Unchartered territory is an expression that is fast losing its relevance when it comes to Indian cricket. For years, areas which were virtually no-go zones, have been turned into free-access rides by Virat Kohli and his band of fearless warriors.
Fort Australia has fallen, a win in England is no longer a once-in-25-years experience, and now it’s about conquering South Africa. Centurion, a bastion of the Proteas since their readmission into international cricket in the early 1990s, has been smashed and the juggernaut moves to Wanderers for the second Test, a venue where India have never lost a Test match.
Kohli couldn’t have asked for a better setting to realize a dream that germinated when he won a dead rubber on a treacherous Wanderers track four years ago. The Indian team started to believe that foreign shores could be conquered, and here they are, on the verge of putting a seal on their world domination in Test cricket over the last four years.
The track on offer, as coach Rahul Dravid pointed out on the eve of the game, is a “result pitch”. It’s understood that there is some grass and India will once again unleash their battery of four pacers to deal with any hint of South African resurgence.
Jasprit Bumrah and Mohammed Shami were brilliant in the first Test and the only cause of concern was the ankle sprain that the Bumrah suffered in the first innings. He came back to bowl superbly after that and it would be interesting to see if both Shami and Bumrah have recovered enough from the rigours of the first Test to be ready for this one. Just in case, any one of them is not 100 %, India have a ready-made back-up in Umesh Yadav, who bowled well in the limited opportunities he got in England.
While most pieces fell into place for India in the first Test, the slight concern was the form of Cheteshwar Pujara, who didn’t get runs at the crucial No. 3 slot. But Dravid indicated that the team management isn’t too worried about it. “Pujara understands the importance of a big score and is working hard. He may well get the runs soon enough,” Dravid said.
Ajinkya Rahane and Virat Kohli, too, didn’t get the big scores, but they didn’t exactly struggle and the coach felt there’s not much of a concern. What worried him just a tad was the fact that India got all out for 325 in the first innings after being 272-3 after Day 1. “That’s something we should guard against,” Dravid said.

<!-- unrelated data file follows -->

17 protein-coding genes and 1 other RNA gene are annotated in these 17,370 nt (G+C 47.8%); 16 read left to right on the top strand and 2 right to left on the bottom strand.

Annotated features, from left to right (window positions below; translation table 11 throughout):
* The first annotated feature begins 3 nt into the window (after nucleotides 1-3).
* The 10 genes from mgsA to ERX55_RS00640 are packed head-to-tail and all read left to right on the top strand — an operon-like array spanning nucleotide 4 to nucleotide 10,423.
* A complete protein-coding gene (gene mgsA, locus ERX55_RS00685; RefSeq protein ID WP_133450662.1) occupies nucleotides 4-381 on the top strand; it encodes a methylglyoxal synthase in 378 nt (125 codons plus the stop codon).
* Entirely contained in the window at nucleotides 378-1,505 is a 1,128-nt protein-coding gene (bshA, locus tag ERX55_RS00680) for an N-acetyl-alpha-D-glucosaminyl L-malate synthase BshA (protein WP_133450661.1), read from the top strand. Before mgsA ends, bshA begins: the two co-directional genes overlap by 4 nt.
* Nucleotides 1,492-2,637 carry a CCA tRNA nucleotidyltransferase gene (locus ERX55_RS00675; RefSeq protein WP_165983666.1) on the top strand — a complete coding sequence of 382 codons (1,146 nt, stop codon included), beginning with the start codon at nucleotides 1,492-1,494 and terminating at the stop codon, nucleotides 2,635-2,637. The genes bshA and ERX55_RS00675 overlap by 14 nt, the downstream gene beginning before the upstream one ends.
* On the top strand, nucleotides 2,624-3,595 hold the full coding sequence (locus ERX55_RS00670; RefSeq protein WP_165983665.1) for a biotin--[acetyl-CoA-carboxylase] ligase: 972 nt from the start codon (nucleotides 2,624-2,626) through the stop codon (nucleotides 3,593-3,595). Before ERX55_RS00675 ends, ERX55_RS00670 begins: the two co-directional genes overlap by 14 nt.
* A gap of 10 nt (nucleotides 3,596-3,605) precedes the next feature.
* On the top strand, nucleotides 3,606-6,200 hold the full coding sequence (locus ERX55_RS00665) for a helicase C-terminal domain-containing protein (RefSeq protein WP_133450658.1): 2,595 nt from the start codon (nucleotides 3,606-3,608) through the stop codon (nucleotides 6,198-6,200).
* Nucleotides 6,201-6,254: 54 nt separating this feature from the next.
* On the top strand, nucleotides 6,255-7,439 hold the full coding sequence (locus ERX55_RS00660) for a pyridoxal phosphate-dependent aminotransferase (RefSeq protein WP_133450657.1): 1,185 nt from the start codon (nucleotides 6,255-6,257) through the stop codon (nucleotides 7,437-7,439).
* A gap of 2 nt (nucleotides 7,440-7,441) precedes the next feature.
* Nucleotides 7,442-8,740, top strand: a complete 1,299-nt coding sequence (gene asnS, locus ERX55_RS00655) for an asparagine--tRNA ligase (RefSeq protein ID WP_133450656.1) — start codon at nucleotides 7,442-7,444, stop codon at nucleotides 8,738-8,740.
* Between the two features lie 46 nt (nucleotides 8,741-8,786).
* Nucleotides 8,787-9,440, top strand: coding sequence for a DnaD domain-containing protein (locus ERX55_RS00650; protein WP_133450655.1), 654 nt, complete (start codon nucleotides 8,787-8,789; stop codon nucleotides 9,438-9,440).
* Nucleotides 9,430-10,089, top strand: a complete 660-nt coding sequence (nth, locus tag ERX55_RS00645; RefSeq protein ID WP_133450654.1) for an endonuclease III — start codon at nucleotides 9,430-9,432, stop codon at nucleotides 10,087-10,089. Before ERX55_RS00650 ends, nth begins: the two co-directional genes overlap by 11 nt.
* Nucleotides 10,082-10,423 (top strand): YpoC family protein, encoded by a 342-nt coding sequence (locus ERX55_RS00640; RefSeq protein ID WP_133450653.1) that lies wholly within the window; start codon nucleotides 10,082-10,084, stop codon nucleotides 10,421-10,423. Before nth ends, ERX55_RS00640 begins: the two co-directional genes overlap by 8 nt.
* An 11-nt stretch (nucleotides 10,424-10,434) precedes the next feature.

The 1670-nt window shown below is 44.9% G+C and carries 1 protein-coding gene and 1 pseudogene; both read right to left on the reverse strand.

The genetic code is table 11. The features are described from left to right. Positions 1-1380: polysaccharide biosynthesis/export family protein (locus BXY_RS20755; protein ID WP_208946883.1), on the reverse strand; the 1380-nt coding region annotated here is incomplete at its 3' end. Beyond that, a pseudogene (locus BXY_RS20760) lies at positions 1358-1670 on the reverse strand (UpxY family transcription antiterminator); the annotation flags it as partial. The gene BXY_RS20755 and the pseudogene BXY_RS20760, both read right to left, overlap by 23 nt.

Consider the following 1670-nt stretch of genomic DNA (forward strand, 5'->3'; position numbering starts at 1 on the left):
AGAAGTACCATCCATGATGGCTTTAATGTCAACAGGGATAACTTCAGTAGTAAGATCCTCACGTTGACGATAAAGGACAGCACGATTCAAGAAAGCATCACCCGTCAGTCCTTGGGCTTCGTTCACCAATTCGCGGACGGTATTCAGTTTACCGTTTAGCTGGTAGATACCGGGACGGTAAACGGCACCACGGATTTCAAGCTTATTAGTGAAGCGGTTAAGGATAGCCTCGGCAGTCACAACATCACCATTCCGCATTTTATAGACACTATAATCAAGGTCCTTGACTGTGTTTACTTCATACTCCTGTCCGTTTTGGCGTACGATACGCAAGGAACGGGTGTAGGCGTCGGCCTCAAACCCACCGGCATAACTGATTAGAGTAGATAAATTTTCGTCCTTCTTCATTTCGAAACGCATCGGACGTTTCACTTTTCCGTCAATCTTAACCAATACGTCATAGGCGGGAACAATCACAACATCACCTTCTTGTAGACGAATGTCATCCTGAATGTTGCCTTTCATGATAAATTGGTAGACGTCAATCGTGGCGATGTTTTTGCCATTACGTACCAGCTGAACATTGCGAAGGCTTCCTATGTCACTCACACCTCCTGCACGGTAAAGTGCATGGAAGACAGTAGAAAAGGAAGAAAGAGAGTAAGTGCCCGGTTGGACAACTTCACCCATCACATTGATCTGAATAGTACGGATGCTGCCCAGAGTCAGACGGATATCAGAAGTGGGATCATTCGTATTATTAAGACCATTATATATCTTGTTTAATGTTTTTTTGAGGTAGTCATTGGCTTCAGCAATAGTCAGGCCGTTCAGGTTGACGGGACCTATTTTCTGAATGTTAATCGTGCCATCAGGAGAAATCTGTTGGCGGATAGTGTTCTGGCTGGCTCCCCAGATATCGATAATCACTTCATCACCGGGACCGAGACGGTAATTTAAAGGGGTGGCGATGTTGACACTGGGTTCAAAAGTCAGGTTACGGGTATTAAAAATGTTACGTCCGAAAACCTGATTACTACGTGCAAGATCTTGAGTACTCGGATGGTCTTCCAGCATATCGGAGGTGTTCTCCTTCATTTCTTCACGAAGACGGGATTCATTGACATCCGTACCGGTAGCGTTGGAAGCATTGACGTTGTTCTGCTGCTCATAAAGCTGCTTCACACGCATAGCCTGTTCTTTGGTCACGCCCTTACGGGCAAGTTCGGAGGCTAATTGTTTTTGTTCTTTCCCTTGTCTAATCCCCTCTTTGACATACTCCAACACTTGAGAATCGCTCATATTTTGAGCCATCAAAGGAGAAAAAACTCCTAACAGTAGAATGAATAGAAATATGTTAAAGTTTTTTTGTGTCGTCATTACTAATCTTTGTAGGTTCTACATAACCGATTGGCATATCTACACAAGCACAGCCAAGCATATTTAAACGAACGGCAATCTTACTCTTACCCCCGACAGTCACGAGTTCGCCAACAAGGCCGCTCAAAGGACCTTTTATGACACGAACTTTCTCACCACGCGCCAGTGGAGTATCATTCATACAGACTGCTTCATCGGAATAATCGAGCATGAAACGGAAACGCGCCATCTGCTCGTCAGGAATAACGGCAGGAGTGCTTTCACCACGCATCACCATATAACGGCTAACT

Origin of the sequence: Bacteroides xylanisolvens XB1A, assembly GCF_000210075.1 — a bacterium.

There are a few scattered thunderstorms that are predicted over the next five days, but the Indian team isn’t focusing on the uncontrollables. Also the fact that they won the first Test well within time, despite a day’s wash-out should give Kohli the confidence.
There’s another plus for India and that’s the turmoil that the South African team is in. They got into the series with hardly any red-ball practice and that showed in their game. That was followed by the retirement of senior wicketkeeper batsman Quinton de Kock, which means the batting will be even more short on experience. Kyle Verreynne, with a two-Test experience, will be his replacement, but it isn’t easy against a quality Indian attack on a challenging pitch for a newcomer.
South Africa’s only area of strength is their pace attack led by Kagiso Rabada and Lungi Ngidi. Both were good in Centurion and paceman Duanne Olivier, who missed the first Test due to Covid and fatigue-related issues, could also be back, while captain Dean Elgar suggested that left-arm spinner Keshav Maharaj will retain his spot.
But Dravid made it clear that India aren’t taking anything for granted and have enough respect for South Africa.